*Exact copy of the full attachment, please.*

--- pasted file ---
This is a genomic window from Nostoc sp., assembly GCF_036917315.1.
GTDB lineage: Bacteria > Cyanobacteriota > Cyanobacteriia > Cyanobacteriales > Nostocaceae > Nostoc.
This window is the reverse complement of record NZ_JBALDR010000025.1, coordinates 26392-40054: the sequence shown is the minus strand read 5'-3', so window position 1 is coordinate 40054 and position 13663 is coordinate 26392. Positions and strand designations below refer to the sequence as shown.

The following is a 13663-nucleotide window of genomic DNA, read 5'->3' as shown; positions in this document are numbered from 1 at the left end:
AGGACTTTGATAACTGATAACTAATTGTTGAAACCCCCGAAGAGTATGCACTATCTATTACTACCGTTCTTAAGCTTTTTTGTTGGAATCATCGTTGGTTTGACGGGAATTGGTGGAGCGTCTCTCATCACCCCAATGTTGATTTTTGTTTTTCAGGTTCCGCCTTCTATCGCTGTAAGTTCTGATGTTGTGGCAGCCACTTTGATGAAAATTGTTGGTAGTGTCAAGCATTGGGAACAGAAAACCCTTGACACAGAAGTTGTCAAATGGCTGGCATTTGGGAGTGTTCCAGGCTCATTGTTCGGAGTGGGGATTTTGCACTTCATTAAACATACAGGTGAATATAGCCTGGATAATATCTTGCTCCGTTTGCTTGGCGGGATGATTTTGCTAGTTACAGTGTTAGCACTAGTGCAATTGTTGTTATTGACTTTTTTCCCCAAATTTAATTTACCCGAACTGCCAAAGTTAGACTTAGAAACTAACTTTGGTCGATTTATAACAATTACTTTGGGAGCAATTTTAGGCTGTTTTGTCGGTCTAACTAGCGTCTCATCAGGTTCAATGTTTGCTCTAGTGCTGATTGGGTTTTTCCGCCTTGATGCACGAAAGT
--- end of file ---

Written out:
This is a genomic window from Nostoc sp., assembly GCF_036917315.1.
GTDB lineage: Bacteria > Cyanobacteriota > Cyanobacteriia > Cyanobacteriales > Nostocaceae > Nostoc.
This window is the reverse complement of record NZ_JBALDR010000025.1, coordinates 26392-40054: the sequence shown is the minus strand read 5'-3', so window position 1 is coordinate 40054 and position 13663 is coordinate 26392. Positions and strand designations below refer to the sequence as shown.

The following is a 13663-nucleotide window of genomic DNA, read 5'->3' as shown; positions in this document are numbered from 1 at the left end:
AGGACTTTGATAACTGATAACTAATTGTTGAAACCCCCGAAGAGTATGCACTATCTATTACTACCGTTCTTAAGCTTTTTTGTTGGAATCATCGTTGGTTTGACGGGAATTGGTGGAGCGTCTCTCATCACCCCAATGTTGATTTTTGTTTTTCAGGTTCCGCCTTCTATCGCTGTAAGTTCTGATGTTGTGGCAGCCACTTTGATGAAAATTGTTGGTAGTGTCAAGCATTGGGAACAGAAAACCCTTGACACAGAAGTTGTCAAATGGCTGGCATTTGGGAGTGTTCCAGGCTCATTGTTCGGAGTGGGGATTTTGCACTTCATTAAACATACAGGTGAATATAGCCTGGATAATATCTTGCTCCGTTTGCTTGGCGGGATGATTTTGCTAGTTACAGTGTTAGCACTAGTGCAATTGTTGTTATTGACTTTTTTCCCCAAATTTAATTTACCCGAACTGCCAAAGTTAGACTTAGAAACTAACTTTGGTCGATTTATAACAATTACTTTGGGAGCAATTTTAGGCTGTTTTGTCGGTCTAACTAGCGTCTCATCAGGTTCAATGTTTGCTCTAGTGCTGATTGGGTTTTTCCGCCTTGATGCACGAAAGT